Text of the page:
Coaches and trainers should be educated about contact lens care and safety. Offer to meet with the coach or trainer to discuss how to handle ocular emergencies for contact lens wearers and lens insertion and removal. You can provide a contact lens “care kit” as part of the team’s medical supplies. Include cases, solutions, a penlight, tissues and printed information, irrigating solution, a mirror and your contact information. With little time and expense, you can have a coach or trainer who is a great source for referrals.

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“The store is the stage, with scenery, lighting and music…”

Twenty-five percent of progressive lenses with personalized designs include actual vertex, tilt and wrap measurements, according to the most recent Premium Lens Survey from Jobson Research.

Now you might ask why we want to even take digital measurements for things that we already do so well such as PD and height. First are better fitting heights—did you know that height changes are the reason for most progressive lens redos? Shouldn’t we want a way that measures where the patient is actually reading? The best of digital lenses are better with personalized measurements. Patients notice, “No one’s ever done this before.” A request for only a PD for online eyewear makes just an adequate pair of glasses, and they help determine the opportunity for digital lenses. Five measurements (mono PD, mono height, vertex, tilt and wrap) make great eyewear and separates you from the competition.

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Everywhere you look you are inundated with information about how harmful blue light is for your visual system and your body in general when it comes to disruption of sleep cycles. You probably understand blue light is harmful, but might not be sure which products will work best in your office. Which products do what they claim and what should you tell your patients about them? So what’s a good optician to do? What we always do—find solutions for our patients.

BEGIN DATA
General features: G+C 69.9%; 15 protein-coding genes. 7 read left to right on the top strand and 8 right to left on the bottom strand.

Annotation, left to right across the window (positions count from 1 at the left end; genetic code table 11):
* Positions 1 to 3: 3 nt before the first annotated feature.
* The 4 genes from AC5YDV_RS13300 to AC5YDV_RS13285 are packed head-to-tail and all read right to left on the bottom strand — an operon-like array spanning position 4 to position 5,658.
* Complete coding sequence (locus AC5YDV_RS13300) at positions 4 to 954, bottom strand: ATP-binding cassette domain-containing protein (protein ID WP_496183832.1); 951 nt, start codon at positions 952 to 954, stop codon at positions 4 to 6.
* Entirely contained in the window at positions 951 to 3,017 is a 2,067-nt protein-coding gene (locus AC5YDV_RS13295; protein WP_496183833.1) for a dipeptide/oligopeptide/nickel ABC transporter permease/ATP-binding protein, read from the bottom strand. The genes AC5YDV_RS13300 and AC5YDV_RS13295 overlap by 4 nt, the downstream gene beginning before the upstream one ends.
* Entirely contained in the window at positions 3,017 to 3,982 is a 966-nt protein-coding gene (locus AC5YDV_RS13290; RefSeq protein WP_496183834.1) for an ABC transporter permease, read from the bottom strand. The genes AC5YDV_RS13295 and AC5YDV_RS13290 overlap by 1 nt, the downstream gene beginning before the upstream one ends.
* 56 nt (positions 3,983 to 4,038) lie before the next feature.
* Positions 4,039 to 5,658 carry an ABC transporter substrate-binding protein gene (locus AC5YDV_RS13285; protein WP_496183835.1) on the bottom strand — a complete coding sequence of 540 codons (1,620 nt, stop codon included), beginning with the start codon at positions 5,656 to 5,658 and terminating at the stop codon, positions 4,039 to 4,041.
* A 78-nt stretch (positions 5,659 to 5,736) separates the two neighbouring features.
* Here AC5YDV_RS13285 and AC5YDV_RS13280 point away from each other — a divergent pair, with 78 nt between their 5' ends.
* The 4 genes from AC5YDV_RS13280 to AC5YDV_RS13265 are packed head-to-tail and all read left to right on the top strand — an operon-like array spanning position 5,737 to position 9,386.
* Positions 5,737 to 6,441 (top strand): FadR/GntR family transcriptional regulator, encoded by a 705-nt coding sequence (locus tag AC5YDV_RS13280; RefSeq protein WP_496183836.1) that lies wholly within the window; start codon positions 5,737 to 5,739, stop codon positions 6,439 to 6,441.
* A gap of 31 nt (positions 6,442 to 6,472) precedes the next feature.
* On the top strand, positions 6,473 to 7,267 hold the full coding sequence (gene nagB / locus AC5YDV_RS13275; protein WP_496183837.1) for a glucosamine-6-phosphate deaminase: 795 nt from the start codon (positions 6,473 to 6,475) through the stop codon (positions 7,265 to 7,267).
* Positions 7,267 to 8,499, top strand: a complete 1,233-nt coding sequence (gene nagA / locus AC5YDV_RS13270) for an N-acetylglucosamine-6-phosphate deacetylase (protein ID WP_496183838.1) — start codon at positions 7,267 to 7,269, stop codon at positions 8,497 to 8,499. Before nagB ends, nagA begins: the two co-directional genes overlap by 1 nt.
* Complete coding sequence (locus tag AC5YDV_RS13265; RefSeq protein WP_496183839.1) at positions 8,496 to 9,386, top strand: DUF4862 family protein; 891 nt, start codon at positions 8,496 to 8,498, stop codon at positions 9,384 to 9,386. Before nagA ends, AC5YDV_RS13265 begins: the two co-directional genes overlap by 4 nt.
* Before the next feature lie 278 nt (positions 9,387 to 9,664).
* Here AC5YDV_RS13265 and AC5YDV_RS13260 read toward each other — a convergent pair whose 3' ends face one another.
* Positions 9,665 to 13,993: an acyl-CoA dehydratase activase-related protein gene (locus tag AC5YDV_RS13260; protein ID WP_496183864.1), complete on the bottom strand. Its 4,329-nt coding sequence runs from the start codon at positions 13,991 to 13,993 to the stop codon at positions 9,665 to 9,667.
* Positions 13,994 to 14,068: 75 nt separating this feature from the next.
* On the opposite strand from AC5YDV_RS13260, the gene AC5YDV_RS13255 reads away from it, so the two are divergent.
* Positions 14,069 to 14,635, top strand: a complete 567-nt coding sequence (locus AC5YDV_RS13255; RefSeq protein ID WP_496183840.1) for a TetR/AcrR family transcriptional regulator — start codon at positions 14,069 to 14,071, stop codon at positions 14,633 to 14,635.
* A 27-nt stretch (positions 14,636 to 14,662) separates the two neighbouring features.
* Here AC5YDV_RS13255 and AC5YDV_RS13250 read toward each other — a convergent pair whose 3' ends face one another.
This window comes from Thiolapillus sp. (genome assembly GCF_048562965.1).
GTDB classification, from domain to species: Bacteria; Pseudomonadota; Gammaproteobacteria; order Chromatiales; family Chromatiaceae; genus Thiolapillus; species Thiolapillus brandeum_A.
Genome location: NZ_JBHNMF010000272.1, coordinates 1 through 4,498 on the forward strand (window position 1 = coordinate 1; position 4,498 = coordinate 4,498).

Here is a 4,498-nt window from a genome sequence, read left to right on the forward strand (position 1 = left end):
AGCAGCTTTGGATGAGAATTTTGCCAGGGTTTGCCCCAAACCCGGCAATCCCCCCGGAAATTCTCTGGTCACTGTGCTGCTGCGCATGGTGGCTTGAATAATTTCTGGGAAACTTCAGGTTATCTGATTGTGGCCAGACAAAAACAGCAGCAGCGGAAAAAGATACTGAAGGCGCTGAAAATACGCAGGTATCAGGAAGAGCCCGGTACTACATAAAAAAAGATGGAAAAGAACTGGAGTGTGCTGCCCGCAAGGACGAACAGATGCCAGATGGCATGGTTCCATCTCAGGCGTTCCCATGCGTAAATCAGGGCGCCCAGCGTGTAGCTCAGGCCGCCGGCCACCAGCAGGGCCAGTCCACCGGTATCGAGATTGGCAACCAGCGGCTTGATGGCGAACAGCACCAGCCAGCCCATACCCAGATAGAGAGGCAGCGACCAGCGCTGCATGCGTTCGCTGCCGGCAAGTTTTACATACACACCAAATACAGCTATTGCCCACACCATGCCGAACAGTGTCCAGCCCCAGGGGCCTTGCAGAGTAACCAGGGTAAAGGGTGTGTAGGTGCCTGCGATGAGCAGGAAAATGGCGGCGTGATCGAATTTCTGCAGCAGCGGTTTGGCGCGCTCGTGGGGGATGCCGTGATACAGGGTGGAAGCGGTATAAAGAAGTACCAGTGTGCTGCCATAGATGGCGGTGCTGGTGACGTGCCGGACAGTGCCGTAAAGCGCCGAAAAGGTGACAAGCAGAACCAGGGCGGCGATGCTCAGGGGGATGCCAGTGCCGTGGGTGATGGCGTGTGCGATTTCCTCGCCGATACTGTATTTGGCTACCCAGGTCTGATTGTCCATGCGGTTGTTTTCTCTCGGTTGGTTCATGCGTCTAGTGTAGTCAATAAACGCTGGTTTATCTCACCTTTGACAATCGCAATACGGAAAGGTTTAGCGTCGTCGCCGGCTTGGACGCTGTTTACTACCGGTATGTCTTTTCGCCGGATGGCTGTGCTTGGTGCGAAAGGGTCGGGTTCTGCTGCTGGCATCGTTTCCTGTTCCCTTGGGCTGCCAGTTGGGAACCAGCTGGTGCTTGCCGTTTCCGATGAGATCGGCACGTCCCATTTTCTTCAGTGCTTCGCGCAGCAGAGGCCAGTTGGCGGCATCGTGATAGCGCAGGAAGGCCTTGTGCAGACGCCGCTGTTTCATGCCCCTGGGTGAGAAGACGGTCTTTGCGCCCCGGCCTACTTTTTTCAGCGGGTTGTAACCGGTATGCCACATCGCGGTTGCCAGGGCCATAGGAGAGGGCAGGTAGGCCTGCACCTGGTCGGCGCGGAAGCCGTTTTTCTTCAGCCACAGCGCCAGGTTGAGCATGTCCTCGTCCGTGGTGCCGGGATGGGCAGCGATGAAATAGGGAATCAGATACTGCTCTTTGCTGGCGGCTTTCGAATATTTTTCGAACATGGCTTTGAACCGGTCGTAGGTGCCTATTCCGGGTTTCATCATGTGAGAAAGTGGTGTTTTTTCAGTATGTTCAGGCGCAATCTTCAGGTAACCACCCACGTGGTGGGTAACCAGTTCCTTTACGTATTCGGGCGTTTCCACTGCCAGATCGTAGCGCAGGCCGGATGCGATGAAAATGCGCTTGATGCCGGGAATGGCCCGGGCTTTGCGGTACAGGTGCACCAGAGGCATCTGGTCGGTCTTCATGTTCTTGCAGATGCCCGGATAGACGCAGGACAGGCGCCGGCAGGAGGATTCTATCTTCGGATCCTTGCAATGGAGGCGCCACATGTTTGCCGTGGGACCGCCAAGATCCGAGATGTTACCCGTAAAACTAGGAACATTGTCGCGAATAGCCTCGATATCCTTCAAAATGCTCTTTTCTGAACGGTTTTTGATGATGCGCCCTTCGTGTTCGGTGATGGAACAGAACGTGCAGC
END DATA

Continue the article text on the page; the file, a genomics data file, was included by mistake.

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You’ve probably tried to increase your multiple pairs. But it either hasn’t worked, or worked for a short time while you focused on it until another focus was important. Perhaps that’s because in a Forbes article and in research by Jobson, 8 out of 10 patients have difficulty understanding their options and finding what they need.

Eyewear is a complicated business, isn’t it? However, 85 percent of patients want their ECP to inform them about all frame and lens options available regardless of price. What should you do? Sell frames and lenses to every patient. Of course that’s not possible since some patients are in for well visits or contact lens checks. But the practice would benefit if the number were greater than the 64 percent capture rate (currently the percent of patients purchasing after a comprehensive eye exam).

In fact, if that number were 100 percent, then the average revenue increase would be about $160,000. Only get halfway there—that’s still $80,000.

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Advice from two seasoned professionals: an award winning visual display artist and an optician with sales and marketing experience.

Display and window designs are called “silent sales people” in the retail world, and they are used to communicate a message, form a visual image of a business, “invite” patients in and call attention to eyewear and other products. Looking outside our industry, we know that well-designed displays and windows propel sales. It is more than worth the time and investment to create optical displays that have an impact and draw patients into your dispensary.

Creating optical displays that spur lens sales requires creativity and savvy from your opticians—and support from practice owners. Consider hiring a person for the optical with a creative eye who would enjoy the challenge of coming up with displays with compensation for the work done. Practice owners need an understanding and willingness to promote and wear various fashion frames themselves and allow staff members a substantial discount (or provide them) to wear fashionable frames. Supplier reps can supply great looking posters and other point-of-sale materials.